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Macbeth at the Maynardville Open-Air Theatre
Cape Town Races
By Robert Brustein

Recent Theater in South Africa






On my most recent pilgrimage to South Africa, it appeared obvious that the country's ugly problems remained in disturbing contrast to its lovely landscape and gracious population. HIV/Aids (afflicting more than six million people at present) is by any measure the largest and most contentious issue confronting South Africa today. Instead of being brought under control by the new drug advances, the disease is being accelerated by transmission from mother to infant. The ANC government has been famously sluggish in making use of medicines currently available to reduce infant mortality or to arrest the illness in adults. As a result, the country's chief political satirist, Pieter-Dirk Uys (a.k.a. Evita Bezuidenhout, the Afrikaner dowager) has made scornful mockery of President Thabo Mbeki's Aids policies, claiming that they have killed more blacks than the prior Apartheid regime. Nor has Uys's involvement with this issue been confined to the safety of the stage. Paying regular visits to the townships, he has been lecturing African school kids on the importance of wearing condoms, a more appealing item to them when colored black, he suggests in his splendid new show, Foreign Aids. ("Man, this is so pretty, I'd wear it on the outside.")

Following close upon the obscenity of Aids is the unholy trinity of poverty, crime, and unemployment. The shacks that began to proliferate near the Cape Town airport some years ago now stretch as far as Somerset West, thirty miles to the east along the N2 highway, virtually comprising a city of their own. And black-on-white assaults, rapes, and burglaries have replaced the white-on-black oppression of the Apartheid years, though crime at least in the Western Cape appears to have dropped considerably this year (the ANC government still refuses to publish actual crime statistics).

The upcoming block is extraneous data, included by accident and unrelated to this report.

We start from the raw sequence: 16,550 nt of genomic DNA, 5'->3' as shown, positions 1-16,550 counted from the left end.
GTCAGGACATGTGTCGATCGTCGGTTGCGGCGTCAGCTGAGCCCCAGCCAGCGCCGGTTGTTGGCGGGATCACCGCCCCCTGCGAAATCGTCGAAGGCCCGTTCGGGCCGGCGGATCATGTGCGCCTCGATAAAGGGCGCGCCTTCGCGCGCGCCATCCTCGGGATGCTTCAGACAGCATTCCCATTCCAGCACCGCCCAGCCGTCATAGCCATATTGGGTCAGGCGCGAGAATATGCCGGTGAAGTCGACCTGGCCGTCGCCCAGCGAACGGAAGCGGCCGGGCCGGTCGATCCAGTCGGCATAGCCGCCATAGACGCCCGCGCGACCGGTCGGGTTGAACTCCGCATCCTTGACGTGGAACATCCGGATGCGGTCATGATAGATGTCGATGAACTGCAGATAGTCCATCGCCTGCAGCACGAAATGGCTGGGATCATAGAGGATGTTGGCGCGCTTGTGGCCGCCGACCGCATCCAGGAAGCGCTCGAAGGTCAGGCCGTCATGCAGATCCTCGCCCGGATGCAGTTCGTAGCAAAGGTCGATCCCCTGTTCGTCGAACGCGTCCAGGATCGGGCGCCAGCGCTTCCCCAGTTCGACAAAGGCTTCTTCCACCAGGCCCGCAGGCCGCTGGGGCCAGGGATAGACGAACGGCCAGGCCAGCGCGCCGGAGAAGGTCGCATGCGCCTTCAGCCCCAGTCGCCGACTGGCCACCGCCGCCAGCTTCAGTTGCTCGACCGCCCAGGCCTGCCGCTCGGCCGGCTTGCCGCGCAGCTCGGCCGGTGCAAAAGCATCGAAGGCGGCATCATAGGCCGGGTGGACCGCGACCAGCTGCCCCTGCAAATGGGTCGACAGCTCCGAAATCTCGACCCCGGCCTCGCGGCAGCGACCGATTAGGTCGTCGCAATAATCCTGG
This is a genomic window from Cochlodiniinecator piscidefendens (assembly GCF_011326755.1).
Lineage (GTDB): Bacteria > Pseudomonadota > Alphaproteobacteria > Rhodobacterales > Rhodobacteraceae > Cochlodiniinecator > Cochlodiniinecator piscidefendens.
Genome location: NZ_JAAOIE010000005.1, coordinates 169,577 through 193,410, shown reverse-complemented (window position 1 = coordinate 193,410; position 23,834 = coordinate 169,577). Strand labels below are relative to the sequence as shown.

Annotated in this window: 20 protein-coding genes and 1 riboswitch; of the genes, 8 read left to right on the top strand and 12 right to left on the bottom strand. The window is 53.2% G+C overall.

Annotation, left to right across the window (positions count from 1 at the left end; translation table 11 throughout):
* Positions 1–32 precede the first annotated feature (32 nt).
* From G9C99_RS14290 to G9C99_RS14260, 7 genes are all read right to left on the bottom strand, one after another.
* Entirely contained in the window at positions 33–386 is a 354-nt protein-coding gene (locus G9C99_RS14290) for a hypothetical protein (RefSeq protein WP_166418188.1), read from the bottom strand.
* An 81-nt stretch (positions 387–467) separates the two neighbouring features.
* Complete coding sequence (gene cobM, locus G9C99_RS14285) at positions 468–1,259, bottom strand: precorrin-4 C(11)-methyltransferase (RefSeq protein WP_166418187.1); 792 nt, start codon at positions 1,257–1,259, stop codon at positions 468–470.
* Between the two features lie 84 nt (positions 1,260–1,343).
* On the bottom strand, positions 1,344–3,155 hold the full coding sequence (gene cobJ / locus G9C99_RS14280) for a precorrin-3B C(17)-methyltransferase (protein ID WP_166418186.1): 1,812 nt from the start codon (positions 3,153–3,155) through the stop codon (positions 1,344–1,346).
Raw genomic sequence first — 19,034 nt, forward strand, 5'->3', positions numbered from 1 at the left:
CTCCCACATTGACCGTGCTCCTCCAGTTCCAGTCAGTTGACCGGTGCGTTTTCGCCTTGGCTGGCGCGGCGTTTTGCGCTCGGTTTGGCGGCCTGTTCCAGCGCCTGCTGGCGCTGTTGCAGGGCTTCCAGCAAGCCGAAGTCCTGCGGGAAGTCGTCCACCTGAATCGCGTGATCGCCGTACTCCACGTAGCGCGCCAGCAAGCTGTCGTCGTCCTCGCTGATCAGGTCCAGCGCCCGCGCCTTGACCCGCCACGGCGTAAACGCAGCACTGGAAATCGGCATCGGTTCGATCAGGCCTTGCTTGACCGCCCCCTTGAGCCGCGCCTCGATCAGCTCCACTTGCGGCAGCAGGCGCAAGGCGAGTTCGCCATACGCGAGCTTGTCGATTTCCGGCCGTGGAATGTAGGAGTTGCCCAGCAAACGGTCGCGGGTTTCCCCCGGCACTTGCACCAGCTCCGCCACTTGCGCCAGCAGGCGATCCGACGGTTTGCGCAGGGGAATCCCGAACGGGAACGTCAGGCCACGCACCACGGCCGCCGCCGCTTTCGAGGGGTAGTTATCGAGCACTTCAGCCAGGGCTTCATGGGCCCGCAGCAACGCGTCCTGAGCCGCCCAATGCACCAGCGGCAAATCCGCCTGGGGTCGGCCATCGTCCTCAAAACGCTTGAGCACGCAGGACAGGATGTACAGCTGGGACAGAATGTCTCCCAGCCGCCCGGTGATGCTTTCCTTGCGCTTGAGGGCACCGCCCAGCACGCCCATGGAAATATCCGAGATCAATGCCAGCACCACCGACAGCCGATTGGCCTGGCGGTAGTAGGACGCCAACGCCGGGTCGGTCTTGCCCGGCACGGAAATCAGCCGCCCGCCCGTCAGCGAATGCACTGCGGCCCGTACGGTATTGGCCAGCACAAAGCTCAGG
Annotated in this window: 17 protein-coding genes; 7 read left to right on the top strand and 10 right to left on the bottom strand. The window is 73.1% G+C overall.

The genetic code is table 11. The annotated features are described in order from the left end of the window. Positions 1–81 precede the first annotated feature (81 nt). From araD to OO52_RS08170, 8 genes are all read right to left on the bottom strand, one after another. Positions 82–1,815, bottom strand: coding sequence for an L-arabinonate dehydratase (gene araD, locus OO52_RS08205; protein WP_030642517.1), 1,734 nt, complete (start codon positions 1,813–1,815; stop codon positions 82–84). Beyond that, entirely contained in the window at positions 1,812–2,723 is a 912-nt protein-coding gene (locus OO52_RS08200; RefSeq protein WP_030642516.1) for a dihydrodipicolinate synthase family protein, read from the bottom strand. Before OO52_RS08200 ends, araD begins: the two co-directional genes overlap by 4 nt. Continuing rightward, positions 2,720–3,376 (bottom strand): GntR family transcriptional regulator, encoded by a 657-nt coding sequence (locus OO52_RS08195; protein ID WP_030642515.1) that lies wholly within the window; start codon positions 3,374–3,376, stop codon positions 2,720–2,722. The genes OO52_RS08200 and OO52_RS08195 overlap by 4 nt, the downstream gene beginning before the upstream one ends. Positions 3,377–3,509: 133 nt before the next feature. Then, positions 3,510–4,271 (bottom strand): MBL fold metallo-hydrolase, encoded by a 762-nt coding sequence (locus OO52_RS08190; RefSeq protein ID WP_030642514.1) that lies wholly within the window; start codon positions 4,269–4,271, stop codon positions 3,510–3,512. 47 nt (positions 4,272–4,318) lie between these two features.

Yet, the South African economy is getting stronger. Real estate prices are going through the roof. Tourism is growing exponentially. Restaurants and public arenas are now entirely integrated. Interracial marriages and adoptions are common. And although black-equity ownership remains at only 3% after ten years of political liberation, white businesses increasingly include some form of black partnership or black managerial representation. South Africa today is a relative model of racial harmony, not surprising after the Truth and Reconciliation Commission hearings demonstrated that unheard-of thing, a governing process founded on Christian principles of forgiveness and atonement.

Still, the disparity between the richest and the poorest black people is even wider today than that between blacks and whites in the past. The issue of racial inequality has clearly not been truly addressed. Visual proof of this income gap is embedded in the architecture. The living accommodations of South Africa's predominant races remind one of the way the Three Little Pigs built their homes to resist the huffing and puffing of the Big Bad Wolf. The black underclass lives in corrugated shanties (straw), the lower middle-class coloreds--created by intermarriage between European settlers and the native Bantu or Hottentot population--in neat stucco cottages (wood), and the privileged whites in Cape Dutch mansions and seaside villas (brick). The greatest fear at the moment is that Thabo Mbeki will be replaced by some Big Bad Wolf (resembling Zimbabwe's Robert Mugabe) who, in the act of seizing white property, will blow the brick houses down.

Today, South African theatre is largely preoccupied with questions of racial identity, just as under Apartheid it was concerned with questions of racial oppression. But unlike our own theatre, where such subjects are usually steeped in resentment, victimization, or liberal guilt, on issues of color differences the South African stage is remarkably honest and goodnatured.